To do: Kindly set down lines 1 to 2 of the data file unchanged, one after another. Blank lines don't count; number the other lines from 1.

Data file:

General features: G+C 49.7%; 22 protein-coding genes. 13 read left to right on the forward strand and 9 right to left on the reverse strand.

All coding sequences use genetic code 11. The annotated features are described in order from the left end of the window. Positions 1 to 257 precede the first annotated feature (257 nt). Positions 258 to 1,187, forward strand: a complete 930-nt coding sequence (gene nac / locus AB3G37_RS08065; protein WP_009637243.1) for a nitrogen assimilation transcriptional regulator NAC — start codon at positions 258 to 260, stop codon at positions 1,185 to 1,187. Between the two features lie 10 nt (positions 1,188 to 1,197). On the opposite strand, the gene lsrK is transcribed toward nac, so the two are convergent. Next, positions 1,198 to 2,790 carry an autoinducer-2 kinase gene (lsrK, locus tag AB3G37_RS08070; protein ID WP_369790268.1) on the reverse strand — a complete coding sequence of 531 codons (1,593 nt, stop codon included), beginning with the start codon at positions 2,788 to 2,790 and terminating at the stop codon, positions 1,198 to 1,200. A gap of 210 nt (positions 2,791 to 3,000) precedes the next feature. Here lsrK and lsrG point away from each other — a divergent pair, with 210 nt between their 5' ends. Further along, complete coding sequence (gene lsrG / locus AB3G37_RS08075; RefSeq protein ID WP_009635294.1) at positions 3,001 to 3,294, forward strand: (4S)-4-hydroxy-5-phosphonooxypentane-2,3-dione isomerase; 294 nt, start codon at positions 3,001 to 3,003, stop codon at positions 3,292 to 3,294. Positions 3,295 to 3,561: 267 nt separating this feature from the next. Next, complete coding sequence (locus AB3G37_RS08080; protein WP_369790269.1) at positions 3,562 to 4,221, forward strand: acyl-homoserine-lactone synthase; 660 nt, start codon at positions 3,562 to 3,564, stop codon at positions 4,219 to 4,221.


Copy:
General features: G+C 49.7%; 22 protein-coding genes. 13 read left to right on the forward strand and 9 right to left on the reverse strand.

All coding sequences use genetic code 11. The annotated features are described in order from the left end of the window. Positions 1 to 257 precede the first annotated feature (257 nt). Positions 258 to 1,187, forward strand: a complete 930-nt coding sequence (gene nac / locus AB3G37_RS08065; protein WP_009637243.1) for a nitrogen assimilation transcriptional regulator NAC — start codon at positions 258 to 260, stop codon at positions 1,185 to 1,187. Between the two features lie 10 nt (positions 1,188 to 1,197). On the opposite strand, the gene lsrK is transcribed toward nac, so the two are convergent. Next, positions 1,198 to 2,790 carry an autoinducer-2 kinase gene (lsrK, locus tag AB3G37_RS08070; protein ID WP_369790268.1) on the reverse strand — a complete coding sequence of 531 codons (1,593 nt, stop codon included), beginning with the start codon at positions 2,788 to 2,790 and terminating at the stop codon, positions 1,198 to 1,200. A gap of 210 nt (positions 2,791 to 3,000) precedes the next feature. Here lsrK and lsrG point away from each other — a divergent pair, with 210 nt between their 5' ends. Further along, complete coding sequence (gene lsrG / locus AB3G37_RS08075; RefSeq protein ID WP_009635294.1) at positions 3,001 to 3,294, forward strand: (4S)-4-hydroxy-5-phosphonooxypentane-2,3-dione isomerase; 294 nt, start codon at positions 3,001 to 3,003, stop codon at positions 3,292 to 3,294. Positions 3,295 to 3,561: 267 nt separating this feature from the next. Next, complete coding sequence (locus AB3G37_RS08080; protein WP_369790269.1) at positions 3,562 to 4,221, forward strand: acyl-homoserine-lactone synthase; 660 nt, start codon at positions 3,562 to 3,564, stop codon at positions 4,219 to 4,221.